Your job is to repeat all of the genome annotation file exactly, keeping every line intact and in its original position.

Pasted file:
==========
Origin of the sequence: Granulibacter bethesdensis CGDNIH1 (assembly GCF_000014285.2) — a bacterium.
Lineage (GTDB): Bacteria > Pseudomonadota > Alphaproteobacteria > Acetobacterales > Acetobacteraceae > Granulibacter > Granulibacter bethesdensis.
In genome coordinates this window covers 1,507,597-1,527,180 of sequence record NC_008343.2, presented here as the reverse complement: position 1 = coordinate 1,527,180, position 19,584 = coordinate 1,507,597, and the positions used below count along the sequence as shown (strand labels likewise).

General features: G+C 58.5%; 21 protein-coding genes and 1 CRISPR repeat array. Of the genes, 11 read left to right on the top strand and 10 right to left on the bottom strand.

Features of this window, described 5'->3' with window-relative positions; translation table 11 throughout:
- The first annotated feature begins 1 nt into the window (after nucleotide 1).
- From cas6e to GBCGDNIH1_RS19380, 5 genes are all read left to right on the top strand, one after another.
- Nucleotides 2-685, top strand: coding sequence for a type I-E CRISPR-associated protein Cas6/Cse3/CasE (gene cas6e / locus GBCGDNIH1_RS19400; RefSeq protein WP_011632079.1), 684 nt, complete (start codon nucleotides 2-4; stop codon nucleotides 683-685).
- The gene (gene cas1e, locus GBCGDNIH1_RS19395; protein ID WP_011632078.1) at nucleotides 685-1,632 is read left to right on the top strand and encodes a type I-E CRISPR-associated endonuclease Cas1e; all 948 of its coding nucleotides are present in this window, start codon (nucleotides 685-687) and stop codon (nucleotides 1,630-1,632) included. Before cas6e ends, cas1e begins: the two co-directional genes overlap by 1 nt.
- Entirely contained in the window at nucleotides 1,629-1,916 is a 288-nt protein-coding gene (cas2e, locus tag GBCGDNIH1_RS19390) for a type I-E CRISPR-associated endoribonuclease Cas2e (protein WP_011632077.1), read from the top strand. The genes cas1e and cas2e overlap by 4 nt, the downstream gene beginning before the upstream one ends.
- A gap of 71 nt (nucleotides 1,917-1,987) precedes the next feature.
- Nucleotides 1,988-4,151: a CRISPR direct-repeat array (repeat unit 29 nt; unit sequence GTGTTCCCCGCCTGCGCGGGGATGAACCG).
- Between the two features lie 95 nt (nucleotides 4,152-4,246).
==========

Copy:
Origin of the sequence: Granulibacter bethesdensis CGDNIH1 (assembly GCF_000014285.2) — a bacterium.
Lineage (GTDB): Bacteria > Pseudomonadota > Alphaproteobacteria > Acetobacterales > Acetobacteraceae > Granulibacter > Granulibacter bethesdensis.
In genome coordinates this window covers 1,507,597-1,527,180 of sequence record NC_008343.2, presented here as the reverse complement: position 1 = coordinate 1,527,180, position 19,584 = coordinate 1,507,597, and the positions used below count along the sequence as shown (strand labels likewise).

General features: G+C 58.5%; 21 protein-coding genes and 1 CRISPR repeat array. Of the genes, 11 read left to right on the top strand and 10 right to left on the bottom strand.

Features of this window, described 5'->3' with window-relative positions; translation table 11 throughout:
- The first annotated feature begins 1 nt into the window (after nucleotide 1).
- From cas6e to GBCGDNIH1_RS19380, 5 genes are all read left to right on the top strand, one after another.
- Nucleotides 2-685, top strand: coding sequence for a type I-E CRISPR-associated protein Cas6/Cse3/CasE (gene cas6e / locus GBCGDNIH1_RS19400; RefSeq protein WP_011632079.1), 684 nt, complete (start codon nucleotides 2-4; stop codon nucleotides 683-685).
- The gene (gene cas1e, locus GBCGDNIH1_RS19395; protein ID WP_011632078.1) at nucleotides 685-1,632 is read left to right on the top strand and encodes a type I-E CRISPR-associated endonuclease Cas1e; all 948 of its coding nucleotides are present in this window, start codon (nucleotides 685-687) and stop codon (nucleotides 1,630-1,632) included. Before cas6e ends, cas1e begins: the two co-directional genes overlap by 1 nt.
- Entirely contained in the window at nucleotides 1,629-1,916 is a 288-nt protein-coding gene (cas2e, locus tag GBCGDNIH1_RS19390) for a type I-E CRISPR-associated endoribonuclease Cas2e (protein WP_011632077.1), read from the top strand. The genes cas1e and cas2e overlap by 4 nt, the downstream gene beginning before the upstream one ends.
- A gap of 71 nt (nucleotides 1,917-1,987) precedes the next feature.
- Nucleotides 1,988-4,151: a CRISPR direct-repeat array (repeat unit 29 nt; unit sequence GTGTTCCCCGCCTGCGCGGGGATGAACCG).
- Between the two features lie 95 nt (nucleotides 4,152-4,246).